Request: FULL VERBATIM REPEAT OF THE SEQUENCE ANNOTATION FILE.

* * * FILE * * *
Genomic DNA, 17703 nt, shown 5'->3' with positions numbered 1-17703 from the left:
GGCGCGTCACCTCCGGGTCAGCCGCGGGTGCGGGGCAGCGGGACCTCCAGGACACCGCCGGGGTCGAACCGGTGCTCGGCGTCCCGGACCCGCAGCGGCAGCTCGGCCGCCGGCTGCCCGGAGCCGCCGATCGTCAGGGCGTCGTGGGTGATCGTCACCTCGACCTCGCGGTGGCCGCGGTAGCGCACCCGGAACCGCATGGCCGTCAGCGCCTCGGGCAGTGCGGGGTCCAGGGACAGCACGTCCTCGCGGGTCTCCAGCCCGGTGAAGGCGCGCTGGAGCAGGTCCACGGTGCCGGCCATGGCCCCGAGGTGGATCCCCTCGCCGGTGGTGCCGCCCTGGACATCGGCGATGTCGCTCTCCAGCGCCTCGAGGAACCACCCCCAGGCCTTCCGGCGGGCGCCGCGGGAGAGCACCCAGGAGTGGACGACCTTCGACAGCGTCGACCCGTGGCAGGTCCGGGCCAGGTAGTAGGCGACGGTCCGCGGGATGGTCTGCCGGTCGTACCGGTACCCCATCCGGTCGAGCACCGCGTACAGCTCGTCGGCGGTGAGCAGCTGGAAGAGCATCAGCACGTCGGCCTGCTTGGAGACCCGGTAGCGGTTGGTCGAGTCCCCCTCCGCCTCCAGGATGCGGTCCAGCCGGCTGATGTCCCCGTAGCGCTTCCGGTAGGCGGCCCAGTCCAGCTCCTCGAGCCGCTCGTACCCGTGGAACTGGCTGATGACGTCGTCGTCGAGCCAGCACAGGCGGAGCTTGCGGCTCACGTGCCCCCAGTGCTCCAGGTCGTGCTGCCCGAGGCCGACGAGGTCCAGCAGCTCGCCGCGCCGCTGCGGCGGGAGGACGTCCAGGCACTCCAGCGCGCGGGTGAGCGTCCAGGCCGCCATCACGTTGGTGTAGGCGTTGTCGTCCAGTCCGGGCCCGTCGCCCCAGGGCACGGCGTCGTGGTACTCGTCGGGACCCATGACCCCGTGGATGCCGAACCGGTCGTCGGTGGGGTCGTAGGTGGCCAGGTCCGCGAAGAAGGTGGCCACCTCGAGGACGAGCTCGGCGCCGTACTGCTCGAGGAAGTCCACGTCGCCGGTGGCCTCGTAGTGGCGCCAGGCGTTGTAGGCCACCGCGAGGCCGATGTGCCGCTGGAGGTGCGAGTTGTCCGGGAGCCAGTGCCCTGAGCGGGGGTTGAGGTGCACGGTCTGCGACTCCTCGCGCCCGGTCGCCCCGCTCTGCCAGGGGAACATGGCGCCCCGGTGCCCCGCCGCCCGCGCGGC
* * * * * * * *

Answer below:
Genomic DNA, 17703 nt, shown 5'->3' with positions numbered 1-17703 from the left:
GGCGCGTCACCTCCGGGTCAGCCGCGGGTGCGGGGCAGCGGGACCTCCAGGACACCGCCGGGGTCGAACCGGTGCTCGGCGTCCCGGACCCGCAGCGGCAGCTCGGCCGCCGGCTGCCCGGAGCCGCCGATCGTCAGGGCGTCGTGGGTGATCGTCACCTCGACCTCGCGGTGGCCGCGGTAGCGCACCCGGAACCGCATGGCCGTCAGCGCCTCGGGCAGTGCGGGGTCCAGGGACAGCACGTCCTCGCGGGTCTCCAGCCCGGTGAAGGCGCGCTGGAGCAGGTCCACGGTGCCGGCCATGGCCCCGAGGTGGATCCCCTCGCCGGTGGTGCCGCCCTGGACATCGGCGATGTCGCTCTCCAGCGCCTCGAGGAACCACCCCCAGGCCTTCCGGCGGGCGCCGCGGGAGAGCACCCAGGAGTGGACGACCTTCGACAGCGTCGACCCGTGGCAGGTCCGGGCCAGGTAGTAGGCGACGGTCCGCGGGATGGTCTGCCGGTCGTACCGGTACCCCATCCGGTCGAGCACCGCGTACAGCTCGTCGGCGGTGAGCAGCTGGAAGAGCATCAGCACGTCGGCCTGCTTGGAGACCCGGTAGCGGTTGGTCGAGTCCCCCTCCGCCTCCAGGATGCGGTCCAGCCGGCTGATGTCCCCGTAGCGCTTCCGGTAGGCGGCCCAGTCCAGCTCCTCGAGCCGCTCGTACCCGTGGAACTGGCTGATGACGTCGTCGTCGAGCCAGCACAGGCGGAGCTTGCGGCTCACGTGCCCCCAGTGCTCCAGGTCGTGCTGCCCGAGGCCGACGAGGTCCAGCAGCTCGCCGCGCCGCTGCGGCGGGAGGACGTCCAGGCACTCCAGCGCGCGGGTGAGCGTCCAGGCCGCCATCACGTTGGTGTAGGCGTTGTCGTCCAGTCCGGGCCCGTCGCCCCAGGGCACGGCGTCGTGGTACTCGTCGGGACCCATGACCCCGTGGATGCCGAACCGGTCGTCGGTGGGGTCGTAGGTGGCCAGGTCCGCGAAGAAGGTGGCCACCTCGAGGACGAGCTCGGCGCCGTACTGCTCGAGGAAGTCCACGTCGCCGGTGGCCTCGTAGTGGCGCCAGGCGTTGTAGGCCACCGCGAGGCCGATGTGCCGCTGGAGGTGCGAGTTGTCCGGGAGCCAGTGCCCTGAGCGGGGGTTGAGGTGCACGGTCTGCGACTCCTCGCGCCCGGTCGCCCCGCTCTGCCAGGGGAACATGGCGCCCCGGTGCCCCGCCGCCCGCGCGGC